After the PGA Championship at Quail Hollow, and a tie for 22nd at a course that Rory McIlroy has thrived at, winning twice, he hinted that his season might be over.
His left rhomboid (upper back muscle) was going into spasm, the inside of his left arm was going numb and the next big thing on his radar, he told us, was Augusta.
But then he was at the three play-offs, the best he could manage was a tie for 34th and he finished 28 places outside making it to East Lake this week.
Speaking at the Northern Trust at the end of August, two weeks after the PGA and the first of the play-offs, McIlroy was asked what his schedule would be for the rest of his 2017?
“The Dunhill Links Championship, and then 2018,” he said.
It was a fairly gloomy assessment of a fairly gloomy year.
But now, having missed out on even playing in the Tour Championship this week, a tournament he won so memorably 12 months ago, he has chosen to play in the British Masters at Close House next week.
From there it will be on to Scotland the following week and then, presumably, a few months off?
Generally we know where we are with McIlroy and he suggested last week that maybe his involvement in recent weeks wasn’t completely down to him.
“Some decisions aren’t completely up to the individual,” McIlroy said. “There was outside expectation from elsewhere. I played these events for two reasons: thinking that I still had a chance, but also trying to fulfil obligations elsewhere. So there were two parts of it.”
By obligations you would imagine he means the PGA Tour and his sponsors rather than some extra pocket money for his stand-in caddie and best mate Harry Diamond.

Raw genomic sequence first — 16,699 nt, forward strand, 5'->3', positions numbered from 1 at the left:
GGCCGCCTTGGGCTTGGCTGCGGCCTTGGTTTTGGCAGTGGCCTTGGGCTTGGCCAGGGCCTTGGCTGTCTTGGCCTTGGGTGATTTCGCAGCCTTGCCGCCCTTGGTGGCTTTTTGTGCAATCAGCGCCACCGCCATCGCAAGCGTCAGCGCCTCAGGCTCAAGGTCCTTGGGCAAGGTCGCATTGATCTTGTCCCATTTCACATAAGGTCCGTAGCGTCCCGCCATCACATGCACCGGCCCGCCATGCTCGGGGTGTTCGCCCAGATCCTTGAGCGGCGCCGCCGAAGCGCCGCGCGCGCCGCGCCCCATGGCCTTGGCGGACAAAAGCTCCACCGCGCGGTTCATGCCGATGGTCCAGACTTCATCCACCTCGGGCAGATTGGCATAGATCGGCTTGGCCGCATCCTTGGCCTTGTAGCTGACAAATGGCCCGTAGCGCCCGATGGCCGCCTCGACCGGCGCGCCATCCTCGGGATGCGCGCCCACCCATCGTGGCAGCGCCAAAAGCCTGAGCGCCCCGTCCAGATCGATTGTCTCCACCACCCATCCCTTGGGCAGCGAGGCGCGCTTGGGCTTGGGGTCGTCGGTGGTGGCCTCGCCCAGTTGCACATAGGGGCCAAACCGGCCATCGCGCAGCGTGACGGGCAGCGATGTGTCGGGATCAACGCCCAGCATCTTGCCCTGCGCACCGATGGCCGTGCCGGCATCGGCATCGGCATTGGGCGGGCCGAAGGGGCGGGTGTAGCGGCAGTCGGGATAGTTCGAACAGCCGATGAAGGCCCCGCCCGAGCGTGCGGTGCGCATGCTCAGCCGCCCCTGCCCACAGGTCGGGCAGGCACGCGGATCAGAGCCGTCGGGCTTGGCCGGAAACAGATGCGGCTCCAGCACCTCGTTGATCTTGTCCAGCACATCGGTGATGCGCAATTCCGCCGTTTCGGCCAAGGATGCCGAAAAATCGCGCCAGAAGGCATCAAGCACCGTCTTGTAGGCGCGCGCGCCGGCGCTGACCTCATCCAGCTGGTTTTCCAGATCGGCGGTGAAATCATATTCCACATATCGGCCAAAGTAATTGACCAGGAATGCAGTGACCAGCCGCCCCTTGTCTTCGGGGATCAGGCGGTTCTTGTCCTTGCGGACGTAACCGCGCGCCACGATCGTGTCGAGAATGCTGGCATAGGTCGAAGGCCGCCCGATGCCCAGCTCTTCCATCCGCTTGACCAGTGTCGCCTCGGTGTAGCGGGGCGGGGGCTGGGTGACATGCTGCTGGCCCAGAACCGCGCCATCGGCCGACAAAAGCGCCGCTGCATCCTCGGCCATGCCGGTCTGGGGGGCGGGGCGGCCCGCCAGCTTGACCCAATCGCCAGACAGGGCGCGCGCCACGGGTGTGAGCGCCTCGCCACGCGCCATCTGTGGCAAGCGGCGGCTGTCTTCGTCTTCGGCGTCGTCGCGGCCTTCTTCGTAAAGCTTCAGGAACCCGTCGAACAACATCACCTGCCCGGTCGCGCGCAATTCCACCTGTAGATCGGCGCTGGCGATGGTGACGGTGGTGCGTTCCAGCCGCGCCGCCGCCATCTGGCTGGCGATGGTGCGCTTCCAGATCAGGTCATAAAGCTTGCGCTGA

Whatever the reasons it’s incredible news for the tournament and the host Lee Westwood who also has the last two Masters champions Sergio Garcia and Danny Willett, major winners Martin Kaymer and Graeme McDowell along with the cream of the European crop in the field. The British Masters was McIlroy’s first start as a professional and it is 10 years to the day since he joined the paid ranks.
He has won at least once every season since 2009 so he now has two more chances to keep that run going. It should be noted that while it has been a year to forget on the course his form on the ‘European Tour’ has been fairly impressive – from 10 starts he has made €1,447,358 – thanks to his top 10s in the Masters and Open Championship and two WGCs.
McIlroy said of the decision to play in Northumberland: “I’m looking forward to playing my first British Masters for a while (he last played in 2008). I kind of had it in the back of my mind that if I didn’t make the Tour Championship then there was a chance to tee it up at Close House, so I have decided to do that before finishing my season off the next week at the Dunhill Links.”